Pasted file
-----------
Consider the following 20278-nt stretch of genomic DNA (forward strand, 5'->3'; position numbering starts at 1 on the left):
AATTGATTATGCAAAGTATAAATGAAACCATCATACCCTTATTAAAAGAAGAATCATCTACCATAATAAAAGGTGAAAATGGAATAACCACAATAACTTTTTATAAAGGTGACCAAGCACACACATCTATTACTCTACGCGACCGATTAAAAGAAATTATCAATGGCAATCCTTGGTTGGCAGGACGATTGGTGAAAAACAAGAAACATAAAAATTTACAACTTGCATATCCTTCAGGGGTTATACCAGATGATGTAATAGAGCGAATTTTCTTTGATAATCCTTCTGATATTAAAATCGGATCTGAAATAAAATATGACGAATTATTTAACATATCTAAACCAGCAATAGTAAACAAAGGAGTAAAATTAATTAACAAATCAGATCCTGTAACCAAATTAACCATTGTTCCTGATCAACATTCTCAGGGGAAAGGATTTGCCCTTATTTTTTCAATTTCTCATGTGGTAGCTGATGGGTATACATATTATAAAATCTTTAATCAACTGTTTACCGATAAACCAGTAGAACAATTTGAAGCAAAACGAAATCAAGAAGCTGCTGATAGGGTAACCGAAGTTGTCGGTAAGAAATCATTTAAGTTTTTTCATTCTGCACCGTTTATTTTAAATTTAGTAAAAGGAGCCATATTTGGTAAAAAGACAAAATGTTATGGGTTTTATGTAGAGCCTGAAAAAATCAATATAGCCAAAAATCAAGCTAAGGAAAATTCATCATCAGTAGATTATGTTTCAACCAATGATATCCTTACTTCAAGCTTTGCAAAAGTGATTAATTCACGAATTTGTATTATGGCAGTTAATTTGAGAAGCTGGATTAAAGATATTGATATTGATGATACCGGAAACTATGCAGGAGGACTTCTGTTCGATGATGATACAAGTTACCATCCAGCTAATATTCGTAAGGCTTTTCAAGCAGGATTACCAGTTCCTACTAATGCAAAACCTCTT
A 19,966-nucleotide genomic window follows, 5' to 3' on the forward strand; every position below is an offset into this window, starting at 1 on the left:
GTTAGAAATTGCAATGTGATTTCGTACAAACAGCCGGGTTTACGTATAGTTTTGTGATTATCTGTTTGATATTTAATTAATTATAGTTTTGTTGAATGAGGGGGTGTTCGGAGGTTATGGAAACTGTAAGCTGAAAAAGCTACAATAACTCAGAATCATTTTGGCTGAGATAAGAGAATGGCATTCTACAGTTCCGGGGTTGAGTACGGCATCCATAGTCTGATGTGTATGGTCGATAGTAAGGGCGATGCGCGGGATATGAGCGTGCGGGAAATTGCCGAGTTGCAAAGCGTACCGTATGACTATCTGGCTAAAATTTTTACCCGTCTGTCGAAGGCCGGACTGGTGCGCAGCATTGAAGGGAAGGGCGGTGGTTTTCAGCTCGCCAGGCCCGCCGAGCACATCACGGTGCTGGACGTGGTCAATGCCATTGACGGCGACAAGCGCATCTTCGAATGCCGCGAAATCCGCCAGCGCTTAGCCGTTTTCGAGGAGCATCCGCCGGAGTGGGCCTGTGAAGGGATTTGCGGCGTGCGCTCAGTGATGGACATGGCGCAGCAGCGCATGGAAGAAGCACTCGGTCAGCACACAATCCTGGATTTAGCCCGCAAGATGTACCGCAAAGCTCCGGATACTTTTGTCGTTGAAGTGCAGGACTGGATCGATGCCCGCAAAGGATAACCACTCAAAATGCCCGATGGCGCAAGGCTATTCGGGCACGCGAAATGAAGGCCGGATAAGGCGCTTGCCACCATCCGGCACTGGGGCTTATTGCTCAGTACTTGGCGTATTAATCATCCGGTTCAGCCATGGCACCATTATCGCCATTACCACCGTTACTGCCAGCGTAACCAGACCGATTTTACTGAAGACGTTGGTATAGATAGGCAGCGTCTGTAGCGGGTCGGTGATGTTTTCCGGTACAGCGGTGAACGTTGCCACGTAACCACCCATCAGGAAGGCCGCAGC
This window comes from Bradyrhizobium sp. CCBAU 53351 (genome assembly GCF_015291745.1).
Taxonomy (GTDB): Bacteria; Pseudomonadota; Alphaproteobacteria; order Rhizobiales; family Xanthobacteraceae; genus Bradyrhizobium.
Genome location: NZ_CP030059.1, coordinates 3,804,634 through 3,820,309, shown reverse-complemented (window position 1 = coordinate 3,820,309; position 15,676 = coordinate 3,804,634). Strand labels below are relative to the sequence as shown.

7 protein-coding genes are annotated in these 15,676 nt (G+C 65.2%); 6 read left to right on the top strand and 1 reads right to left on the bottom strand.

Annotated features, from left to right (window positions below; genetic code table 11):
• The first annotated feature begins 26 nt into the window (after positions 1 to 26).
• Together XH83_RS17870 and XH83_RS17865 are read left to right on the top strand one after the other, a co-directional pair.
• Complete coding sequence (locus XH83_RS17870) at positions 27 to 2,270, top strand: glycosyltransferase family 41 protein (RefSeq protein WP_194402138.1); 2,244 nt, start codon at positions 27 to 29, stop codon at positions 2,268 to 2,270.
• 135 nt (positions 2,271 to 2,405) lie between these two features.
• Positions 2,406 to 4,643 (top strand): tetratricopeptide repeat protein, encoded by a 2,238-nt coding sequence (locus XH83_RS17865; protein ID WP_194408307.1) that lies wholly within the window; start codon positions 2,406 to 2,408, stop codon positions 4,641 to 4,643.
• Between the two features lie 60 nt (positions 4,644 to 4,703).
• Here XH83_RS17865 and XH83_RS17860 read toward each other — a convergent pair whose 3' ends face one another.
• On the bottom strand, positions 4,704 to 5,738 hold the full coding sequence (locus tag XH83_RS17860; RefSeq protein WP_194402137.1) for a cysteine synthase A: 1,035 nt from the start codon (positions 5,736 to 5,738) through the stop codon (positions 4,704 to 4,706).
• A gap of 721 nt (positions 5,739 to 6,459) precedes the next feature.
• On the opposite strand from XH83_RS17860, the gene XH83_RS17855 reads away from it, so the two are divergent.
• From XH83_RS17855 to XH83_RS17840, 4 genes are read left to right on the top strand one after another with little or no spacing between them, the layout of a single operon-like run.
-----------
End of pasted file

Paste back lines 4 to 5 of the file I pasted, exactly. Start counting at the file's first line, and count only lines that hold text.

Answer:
GTTAGAAATTGCAATGTGATTTCGTACAAACAGCCGGGTTTACGTATAGTTTTGTGATTATCTGTTTGATATTTAATTAATTATAGTTTTGTTGAATGAGGGGGTGTTCGGAGGTTATGGAAACTGTAAGCTGAAAAAGCTACAATAACTCAGAATCATTTTGGCTGAGATAAGAGAATGGCATTCTACAGTTCCGGGGTTGAGTACGGCATCCATAGTCTGATGTGTATGGTCGATAGTAAGGGCGATGCGCGGGATATGAGCGTGCGGGAAATTGCCGAGTTGCAAAGCGTACCGTATGACTATCTGGCTAAAATTTTTACCCGTCTGTCGAAGGCCGGACTGGTGCGCAGCATTGAAGGGAAGGGCGGTGGTTTTCAGCTCGCCAGGCCCGCCGAGCACATCACGGTGCTGGACGTGGTCAATGCCATTGACGGCGACAAGCGCATCTTCGAATGCCGCGAAATCCGCCAGCGCTTAGCCGTTTTCGAGGAGCATCCGCCGGAGTGGGCCTGTGAAGGGATTTGCGGCGTGCGCTCAGTGATGGACATGGCGCAGCAGCGCATGGAAGAAGCACTCGGTCAGCACACAATCCTGGATTTAGCCCGCAAGATGTACCGCAAAGCTCCGGATACTTTTGTCGTTGAAGTGCAGGACTGGATCGATGCCCGCAAAGGATAACCACTCAAAATGCCCGATGGCGCAAGGCTATTCGGGCACGCGAAATGAAGGCCGGATAAGGCGCTTGCCACCATCCGGCACTGGGGCTTATTGCTCAGTACTTGGCGTATTAATCATCCGGTTCAGCCATGGCACCATTATCGCCATTACCACCGTTACTGCCAGCGTAACCAGACCGATTTTACTGAAGACGTTGGTATAGATAGGCAGCGTCTGTAGCGGGTCGGTGATGTTTTCCGGTACAGCGGTGAACGTTGCCACGTAACCACCCATCAGGAAGGCCGCAGC
This window comes from Bradyrhizobium sp. CCBAU 53351 (genome assembly GCF_015291745.1).